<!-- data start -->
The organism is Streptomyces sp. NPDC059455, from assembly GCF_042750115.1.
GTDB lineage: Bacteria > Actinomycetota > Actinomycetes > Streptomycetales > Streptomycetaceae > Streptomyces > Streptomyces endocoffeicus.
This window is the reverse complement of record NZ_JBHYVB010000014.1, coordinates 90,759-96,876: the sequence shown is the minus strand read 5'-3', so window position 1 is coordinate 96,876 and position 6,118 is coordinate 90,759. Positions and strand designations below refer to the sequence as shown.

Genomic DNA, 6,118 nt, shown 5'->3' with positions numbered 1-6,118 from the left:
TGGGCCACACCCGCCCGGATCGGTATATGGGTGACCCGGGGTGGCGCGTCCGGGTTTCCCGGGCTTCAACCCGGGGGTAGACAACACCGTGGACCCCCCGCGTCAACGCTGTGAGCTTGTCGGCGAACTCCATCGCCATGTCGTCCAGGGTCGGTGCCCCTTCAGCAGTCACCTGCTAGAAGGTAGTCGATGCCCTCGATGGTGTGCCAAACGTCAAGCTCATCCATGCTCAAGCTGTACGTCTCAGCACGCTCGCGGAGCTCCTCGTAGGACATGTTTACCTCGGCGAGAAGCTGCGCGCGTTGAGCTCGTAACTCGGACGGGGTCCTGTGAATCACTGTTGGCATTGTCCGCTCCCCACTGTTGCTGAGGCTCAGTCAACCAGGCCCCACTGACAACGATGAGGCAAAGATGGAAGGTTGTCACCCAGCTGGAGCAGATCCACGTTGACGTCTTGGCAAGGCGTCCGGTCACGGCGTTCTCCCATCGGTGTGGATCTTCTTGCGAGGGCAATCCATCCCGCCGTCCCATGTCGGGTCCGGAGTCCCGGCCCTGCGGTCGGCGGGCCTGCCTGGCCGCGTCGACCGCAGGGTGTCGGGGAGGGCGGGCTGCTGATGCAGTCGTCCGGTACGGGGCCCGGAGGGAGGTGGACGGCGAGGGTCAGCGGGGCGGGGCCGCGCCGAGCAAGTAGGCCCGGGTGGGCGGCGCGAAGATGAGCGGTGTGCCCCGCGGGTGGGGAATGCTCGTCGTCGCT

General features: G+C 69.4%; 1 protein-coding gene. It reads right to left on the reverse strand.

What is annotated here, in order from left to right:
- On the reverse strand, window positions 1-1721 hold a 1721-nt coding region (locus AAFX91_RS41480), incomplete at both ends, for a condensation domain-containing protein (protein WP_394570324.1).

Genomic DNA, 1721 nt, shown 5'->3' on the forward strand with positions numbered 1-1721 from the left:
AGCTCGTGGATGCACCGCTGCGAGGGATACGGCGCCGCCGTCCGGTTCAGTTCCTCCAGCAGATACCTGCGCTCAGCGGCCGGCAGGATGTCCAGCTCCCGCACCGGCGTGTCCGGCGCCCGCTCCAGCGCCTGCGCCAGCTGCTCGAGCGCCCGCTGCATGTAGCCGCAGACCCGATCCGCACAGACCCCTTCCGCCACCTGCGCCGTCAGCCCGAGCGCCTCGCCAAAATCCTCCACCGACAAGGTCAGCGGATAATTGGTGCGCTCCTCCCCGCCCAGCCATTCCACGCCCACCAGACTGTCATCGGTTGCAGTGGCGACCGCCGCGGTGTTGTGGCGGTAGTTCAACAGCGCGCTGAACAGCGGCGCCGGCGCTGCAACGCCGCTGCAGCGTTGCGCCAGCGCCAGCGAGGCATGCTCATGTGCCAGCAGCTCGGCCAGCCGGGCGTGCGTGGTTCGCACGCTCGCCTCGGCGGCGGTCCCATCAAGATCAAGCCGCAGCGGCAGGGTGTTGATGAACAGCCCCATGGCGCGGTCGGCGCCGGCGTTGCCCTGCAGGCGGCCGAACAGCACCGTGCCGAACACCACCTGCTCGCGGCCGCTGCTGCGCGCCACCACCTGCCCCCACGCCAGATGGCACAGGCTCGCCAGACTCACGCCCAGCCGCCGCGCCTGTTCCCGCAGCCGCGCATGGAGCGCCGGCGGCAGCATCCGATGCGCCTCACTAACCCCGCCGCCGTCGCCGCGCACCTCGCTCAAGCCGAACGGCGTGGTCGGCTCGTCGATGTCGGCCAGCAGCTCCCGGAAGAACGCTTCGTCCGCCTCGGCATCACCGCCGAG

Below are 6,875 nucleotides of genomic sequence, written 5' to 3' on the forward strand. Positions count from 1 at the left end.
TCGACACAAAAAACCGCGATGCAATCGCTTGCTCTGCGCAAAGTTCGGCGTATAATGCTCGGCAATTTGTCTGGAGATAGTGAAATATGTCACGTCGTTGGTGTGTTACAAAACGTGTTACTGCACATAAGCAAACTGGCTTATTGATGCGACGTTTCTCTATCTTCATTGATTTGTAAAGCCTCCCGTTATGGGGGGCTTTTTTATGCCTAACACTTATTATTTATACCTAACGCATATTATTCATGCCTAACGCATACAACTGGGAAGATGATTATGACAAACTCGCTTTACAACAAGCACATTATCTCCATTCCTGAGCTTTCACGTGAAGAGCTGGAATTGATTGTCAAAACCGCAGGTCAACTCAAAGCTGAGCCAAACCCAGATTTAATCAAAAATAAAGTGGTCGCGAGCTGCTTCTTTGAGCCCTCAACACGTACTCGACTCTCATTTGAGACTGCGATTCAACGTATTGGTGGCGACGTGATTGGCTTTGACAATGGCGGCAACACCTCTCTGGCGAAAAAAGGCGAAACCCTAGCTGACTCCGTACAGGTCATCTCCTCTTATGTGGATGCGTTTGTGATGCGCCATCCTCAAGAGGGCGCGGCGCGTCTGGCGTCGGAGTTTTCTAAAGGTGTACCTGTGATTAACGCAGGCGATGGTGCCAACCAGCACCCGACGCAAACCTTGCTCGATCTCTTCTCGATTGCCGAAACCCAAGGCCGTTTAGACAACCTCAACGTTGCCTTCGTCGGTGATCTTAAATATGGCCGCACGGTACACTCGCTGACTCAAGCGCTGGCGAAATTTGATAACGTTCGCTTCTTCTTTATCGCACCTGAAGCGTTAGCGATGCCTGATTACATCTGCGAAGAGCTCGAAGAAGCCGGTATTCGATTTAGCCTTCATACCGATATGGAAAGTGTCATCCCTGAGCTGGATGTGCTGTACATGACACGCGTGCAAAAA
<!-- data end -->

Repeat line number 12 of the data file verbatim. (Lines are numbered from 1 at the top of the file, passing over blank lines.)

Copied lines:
TCGACACAAAAAACCGCGATGCAATCGCTTGCTCTGCGCAAAGTTCGGCGTATAATGCTCGGCAATTTGTCTGGAGATAGTGAAATATGTCACGTCGTTGGTGTGTTACAAAACGTGTTACTGCACATAAGCAAACTGGCTTATTGATGCGACGTTTCTCTATCTTCATTGATTTGTAAAGCCTCCCGTTATGGGGGGCTTTTTTATGCCTAACACTTATTATTTATACCTAACGCATATTATTCATGCCTAACGCATACAACTGGGAAGATGATTATGACAAACTCGCTTTACAACAAGCACATTATCTCCATTCCTGAGCTTTCACGTGAAGAGCTGGAATTGATTGTCAAAACCGCAGGTCAACTCAAAGCTGAGCCAAACCCAGATTTAATCAAAAATAAAGTGGTCGCGAGCTGCTTCTTTGAGCCCTCAACACGTACTCGACTCTCATTTGAGACTGCGATTCAACGTATTGGTGGCGACGTGATTGGCTTTGACAATGGCGGCAACACCTCTCTGGCGAAAAAAGGCGAAACCCTAGCTGACTCCGTACAGGTCATCTCCTCTTATGTGGATGCGTTTGTGATGCGCCATCCTCAAGAGGGCGCGGCGCGTCTGGCGTCGGAGTTTTCTAAAGGTGTACCTGTGATTAACGCAGGCGATGGTGCCAACCAGCACCCGACGCAAACCTTGCTCGATCTCTTCTCGATTGCCGAAACCCAAGGCCGTTTAGACAACCTCAACGTTGCCTTCGTCGGTGATCTTAAATATGGCCGCACGGTACACTCGCTGACTCAAGCGCTGGCGAAATTTGATAACGTTCGCTTCTTCTTTATCGCACCTGAAGCGTTAGCGATGCCTGATTACATCTGCGAAGAGCTCGAAGAAGCCGGTATTCGATTTAGCCTTCATACCGATATGGAAAGTGTCATCCCTGAGCTGGATGTGCTGTACATGACACGCGTGCAAAAA